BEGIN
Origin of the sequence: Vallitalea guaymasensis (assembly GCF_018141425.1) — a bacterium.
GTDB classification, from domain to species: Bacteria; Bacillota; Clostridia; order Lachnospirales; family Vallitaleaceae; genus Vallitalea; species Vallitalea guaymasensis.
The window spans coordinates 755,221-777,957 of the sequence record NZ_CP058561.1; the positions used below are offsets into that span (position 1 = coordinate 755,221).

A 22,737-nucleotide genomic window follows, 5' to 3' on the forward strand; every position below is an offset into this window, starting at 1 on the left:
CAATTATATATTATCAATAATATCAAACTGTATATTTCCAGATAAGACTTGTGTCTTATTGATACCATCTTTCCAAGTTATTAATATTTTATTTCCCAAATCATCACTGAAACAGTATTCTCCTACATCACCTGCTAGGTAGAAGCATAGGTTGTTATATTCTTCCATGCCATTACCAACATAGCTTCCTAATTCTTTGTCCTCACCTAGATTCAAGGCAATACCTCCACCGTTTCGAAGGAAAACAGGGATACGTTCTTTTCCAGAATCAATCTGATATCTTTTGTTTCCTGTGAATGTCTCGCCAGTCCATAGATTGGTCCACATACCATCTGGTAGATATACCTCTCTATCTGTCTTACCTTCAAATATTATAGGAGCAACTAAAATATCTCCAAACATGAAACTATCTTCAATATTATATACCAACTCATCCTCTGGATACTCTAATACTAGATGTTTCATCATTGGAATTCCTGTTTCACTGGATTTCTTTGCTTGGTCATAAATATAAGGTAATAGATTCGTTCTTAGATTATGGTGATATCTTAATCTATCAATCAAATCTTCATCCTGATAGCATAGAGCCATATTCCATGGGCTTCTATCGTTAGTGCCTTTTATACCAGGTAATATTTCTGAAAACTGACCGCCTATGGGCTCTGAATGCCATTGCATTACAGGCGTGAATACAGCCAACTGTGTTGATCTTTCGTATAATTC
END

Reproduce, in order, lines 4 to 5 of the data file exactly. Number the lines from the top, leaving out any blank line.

A 22,737-nucleotide genomic window follows, 5' to 3' on the forward strand; every position below is an offset into this window, starting at 1 on the left:
CAATTATATATTATCAATAATATCAAACTGTATATTTCCAGATAAGACTTGTGTCTTATTGATACCATCTTTCCAAGTTATTAATATTTTATTTCCCAAATCATCACTGAAACAGTATTCTCCTACATCACCTGCTAGGTAGAAGCATAGGTTGTTATATTCTTCCATGCCATTACCAACATAGCTTCCTAATTCTTTGTCCTCACCTAGATTCAAGGCAATACCTCCACCGTTTCGAAGGAAAACAGGGATACGTTCTTTTCCAGAATCAATCTGATATCTTTTGTTTCCTGTGAATGTCTCGCCAGTCCATAGATTGGTCCACATACCATCTGGTAGATATACCTCTCTATCTGTCTTACCTTCAAATATTATAGGAGCAACTAAAATATCTCCAAACATGAAACTATCTTCAATATTATATACCAACTCATCCTCTGGATACTCTAATACTAGATGTTTCATCATTGGAATTCCTGTTTCACTGGATTTCTTTGCTTGGTCATAAATATAAGGTAATAGATTCGTTCTTAGATTATGGTGATATCTTAATCTATCAATCAAATCTTCATCCTGATAGCATAGAGCCATATTCCATGGGCTTCTATCGTTAGTGCCTTTTATACCAGGTAATATTTCTGAAAACTGACCGCCTATGGGCTCTGAATGCCATTGCATTACAGGCGTGAATACAGCCAACTGTGTTGATCTTTCGTATAATTC